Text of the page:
The words were flung by bystanders at the policemen moments after one of them fired at the civilian he had earlier ordered to stand down: “Sana nag-warning shot kayo! Me tama po ‘yan, dating militar po ‘yan na nagkaroon ng war shock!”
What the witnesses meant was that the policemen’s target had a mental health problem that would have accounted for the erratic behavior the cops said the man had displayed earlier, in violation of the quarantine. In the standoff that followed, Master Sergeant Daniel Florendo Jr. shot ex-Army corporal Winston Ragos twice as Ragos was seen reaching for something in his bag. Ragos expired before reaching the hospital.
The shooting incident last April 21 in Barangay Pasong Putik, Quezon City not only generated a firestorm against what was seen as the authorities’ harsh and heavy hand in implementing the lockdown ordered by President Duterte to contain the COVID-19 contagion. It also brought to the fore an otherwise taboo subject among men in uniform: the mental health of soldiers and how there is little understanding extended to those who are suffering from post-traumatic stress disorder (PTSD) caused by combat duty—what the bystanders referred to as “war shock.”
In an extraordinary statement, the Philippine Army mourned the death of Ragos and appealed for greater public understanding of PTSD. “To a soldier, the wounds of war are not just physical but also mental, and their scars are not always seen,” it said. “The Philippine Army seeks awareness on the plight of former soldiers struggling with mental problems. Even though they are no longer soldiers, they continue fighting a silent and lifelong battle.”
A 2017 paper written by Cariñez dela Cruz Fajarito and Rosalito G. de Guzman of the University of Santo Tomas and published in the Philippine E-Journals website looked into case studies of Filipino active duty soldiers diagnosed with the disability, and noted that combat-related PTSD (previously referred to as battle fatigue, war zone stress or shell shock during World War I and II) could be developed after military personnel “are exposed to traumatic event(s) in a war zone.”
This was the case for Ragos, who enlisted in the Army in March 2010 and was assigned to the 31st Infantry Battalion under the 9th Infantry Division in the Bicol region, which saw fierce encounters with the New People’s Army. Army spokesperson Col. Ramon Zagala said in an interview that this could have triggered Ragos’ PTSD. Ragos was first confined at the Armed Forces of the Philippines Medical Center (AFPMC), better known as V. Luna General Hospital, from November 2010 to August 2011, for psychotherapy and medication. During his almost seven years in the Army, he would be on and off treatment. In 2016, AFPMC doctors declared he was no longer fit to serve. He was honorably discharged in January 2017, and was continuing his therapy at the Veterans Memorial Medical Center when he was killed by Florendo.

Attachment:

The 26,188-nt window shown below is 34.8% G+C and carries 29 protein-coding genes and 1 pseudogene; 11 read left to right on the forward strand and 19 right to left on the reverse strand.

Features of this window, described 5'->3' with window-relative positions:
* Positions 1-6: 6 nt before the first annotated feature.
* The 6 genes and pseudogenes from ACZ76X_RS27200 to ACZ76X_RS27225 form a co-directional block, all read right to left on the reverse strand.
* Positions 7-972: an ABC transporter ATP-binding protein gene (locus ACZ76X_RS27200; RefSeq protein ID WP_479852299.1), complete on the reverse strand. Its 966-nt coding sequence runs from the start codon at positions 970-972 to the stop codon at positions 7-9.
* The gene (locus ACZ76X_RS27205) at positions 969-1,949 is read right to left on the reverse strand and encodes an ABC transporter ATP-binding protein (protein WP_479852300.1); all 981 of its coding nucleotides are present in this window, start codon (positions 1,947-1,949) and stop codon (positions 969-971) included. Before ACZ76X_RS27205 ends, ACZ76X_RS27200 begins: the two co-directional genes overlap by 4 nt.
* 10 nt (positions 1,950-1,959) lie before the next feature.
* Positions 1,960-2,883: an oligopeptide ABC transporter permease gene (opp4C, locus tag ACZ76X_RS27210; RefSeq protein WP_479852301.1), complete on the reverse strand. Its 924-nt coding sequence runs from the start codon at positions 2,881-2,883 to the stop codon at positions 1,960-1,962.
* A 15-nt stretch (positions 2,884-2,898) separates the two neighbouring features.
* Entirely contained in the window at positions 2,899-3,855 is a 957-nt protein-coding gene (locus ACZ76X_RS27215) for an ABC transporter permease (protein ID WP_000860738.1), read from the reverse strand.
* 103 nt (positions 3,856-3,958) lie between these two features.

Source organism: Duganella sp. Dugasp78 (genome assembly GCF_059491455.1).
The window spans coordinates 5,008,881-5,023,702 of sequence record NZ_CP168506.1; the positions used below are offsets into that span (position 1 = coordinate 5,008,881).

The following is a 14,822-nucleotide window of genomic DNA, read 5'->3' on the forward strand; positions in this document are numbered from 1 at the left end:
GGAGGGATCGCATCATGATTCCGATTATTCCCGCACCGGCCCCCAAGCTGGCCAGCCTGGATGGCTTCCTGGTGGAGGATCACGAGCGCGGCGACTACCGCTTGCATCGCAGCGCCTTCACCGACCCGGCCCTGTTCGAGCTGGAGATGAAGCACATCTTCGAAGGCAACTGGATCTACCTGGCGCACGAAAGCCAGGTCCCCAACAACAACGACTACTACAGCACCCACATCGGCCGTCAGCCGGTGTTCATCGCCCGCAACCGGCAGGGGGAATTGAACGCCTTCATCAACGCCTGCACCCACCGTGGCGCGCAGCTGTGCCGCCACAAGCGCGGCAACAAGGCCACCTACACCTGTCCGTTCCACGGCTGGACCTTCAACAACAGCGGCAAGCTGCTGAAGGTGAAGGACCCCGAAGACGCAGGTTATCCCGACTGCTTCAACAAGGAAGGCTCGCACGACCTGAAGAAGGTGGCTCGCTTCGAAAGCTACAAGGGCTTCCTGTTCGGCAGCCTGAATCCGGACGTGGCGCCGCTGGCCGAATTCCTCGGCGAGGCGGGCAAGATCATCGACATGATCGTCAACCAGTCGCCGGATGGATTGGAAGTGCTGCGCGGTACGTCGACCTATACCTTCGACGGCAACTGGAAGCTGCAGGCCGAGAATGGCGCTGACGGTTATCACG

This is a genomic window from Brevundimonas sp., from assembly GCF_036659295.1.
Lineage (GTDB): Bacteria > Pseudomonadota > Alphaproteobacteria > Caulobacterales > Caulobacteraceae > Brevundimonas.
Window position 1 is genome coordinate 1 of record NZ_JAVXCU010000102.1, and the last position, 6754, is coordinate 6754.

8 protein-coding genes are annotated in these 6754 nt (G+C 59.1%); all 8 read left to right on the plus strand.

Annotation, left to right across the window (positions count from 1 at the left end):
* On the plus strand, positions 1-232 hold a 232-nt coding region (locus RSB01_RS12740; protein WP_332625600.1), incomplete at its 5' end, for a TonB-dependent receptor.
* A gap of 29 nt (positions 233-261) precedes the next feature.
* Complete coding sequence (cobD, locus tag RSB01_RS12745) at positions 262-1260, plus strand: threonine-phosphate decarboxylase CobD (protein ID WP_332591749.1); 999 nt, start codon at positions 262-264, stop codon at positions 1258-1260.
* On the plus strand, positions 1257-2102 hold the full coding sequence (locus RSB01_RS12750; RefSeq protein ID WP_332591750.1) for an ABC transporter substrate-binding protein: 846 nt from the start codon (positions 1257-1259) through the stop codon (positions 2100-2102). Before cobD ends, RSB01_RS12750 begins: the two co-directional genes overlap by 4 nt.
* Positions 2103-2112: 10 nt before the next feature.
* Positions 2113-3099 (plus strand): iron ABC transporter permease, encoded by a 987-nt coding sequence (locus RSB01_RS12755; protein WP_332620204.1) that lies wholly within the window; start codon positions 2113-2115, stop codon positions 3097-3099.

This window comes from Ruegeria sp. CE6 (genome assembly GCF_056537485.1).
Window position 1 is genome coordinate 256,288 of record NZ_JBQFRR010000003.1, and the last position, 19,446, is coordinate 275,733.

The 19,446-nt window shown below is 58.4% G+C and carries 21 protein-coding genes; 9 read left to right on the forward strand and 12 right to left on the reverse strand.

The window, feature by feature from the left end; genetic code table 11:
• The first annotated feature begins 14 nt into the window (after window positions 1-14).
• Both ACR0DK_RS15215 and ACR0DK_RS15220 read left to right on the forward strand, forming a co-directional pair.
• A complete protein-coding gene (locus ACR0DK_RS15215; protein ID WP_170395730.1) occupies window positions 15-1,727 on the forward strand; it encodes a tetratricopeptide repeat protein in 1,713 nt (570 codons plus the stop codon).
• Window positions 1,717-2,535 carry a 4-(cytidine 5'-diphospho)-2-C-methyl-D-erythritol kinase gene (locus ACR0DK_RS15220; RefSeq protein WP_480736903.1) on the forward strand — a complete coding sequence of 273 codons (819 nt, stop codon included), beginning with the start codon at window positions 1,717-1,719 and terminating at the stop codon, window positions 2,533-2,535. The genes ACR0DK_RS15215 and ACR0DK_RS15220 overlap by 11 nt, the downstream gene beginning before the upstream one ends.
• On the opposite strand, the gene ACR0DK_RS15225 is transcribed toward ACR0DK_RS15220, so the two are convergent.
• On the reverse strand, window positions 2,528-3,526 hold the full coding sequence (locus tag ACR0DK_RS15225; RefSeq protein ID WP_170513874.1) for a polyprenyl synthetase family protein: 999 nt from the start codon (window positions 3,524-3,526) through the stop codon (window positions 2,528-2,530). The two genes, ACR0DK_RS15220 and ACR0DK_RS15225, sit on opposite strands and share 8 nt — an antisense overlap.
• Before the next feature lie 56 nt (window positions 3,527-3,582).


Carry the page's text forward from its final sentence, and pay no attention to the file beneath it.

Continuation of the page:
“We took care of him when he was still an active soldier, going in and out of the hospital,” Zagala said. “PTSD is really a serious condition,” he added, especially among soldiers who have been through horrendous encounters with rebel groups, like the Abu Sayyaf in Mindanao, or those who served in Marawi during the 2017 siege. The Army General Hospital recorded “between 10 and 12 clear-cut cases” of Army soldiers with PTSD after the five-month-long Marawi battle, while the AFPMC admitted 23 soldiers for PTSD, as reported by this paper in September last year. Most of the PTSD patients in the AFPMC, in fact, are from the Army.
While the AFP covers all expenses for mental patients admitted in the AFPMC, many soldiers still choose to suffer in silence instead of seeking treatment due to the stigma attached to mental illness, especially in the context of the military’s hypermasculine culture. Soldiers in the Philippines, the UST paper said, are “hesitant to seek treatment… they are ‘too shy’ to even admit that they are experiencing mental issues. That is why most of the time, these soldiers keep their problems to themselves, until such time that their behavior would be very unusual…” This, unfortunately, only worsens their condition and often leads to antisocial or violent behavior that creates problems with other soldiers or their families who suffer the effects of their undisclosed trauma.
Following Ragos’ shooting, Army chief Lt. Gen. Gilbert Gapay has ordered a policy review of the Philippine Army’s trauma risk management protocols to see how the service can take better care of its troops even after they leave the service. In their “silent and lifelong battle” with PTSD, former soldiers need as much help and compassion as possible—from both the government and the public, for whom they had risked their lives and so much more.
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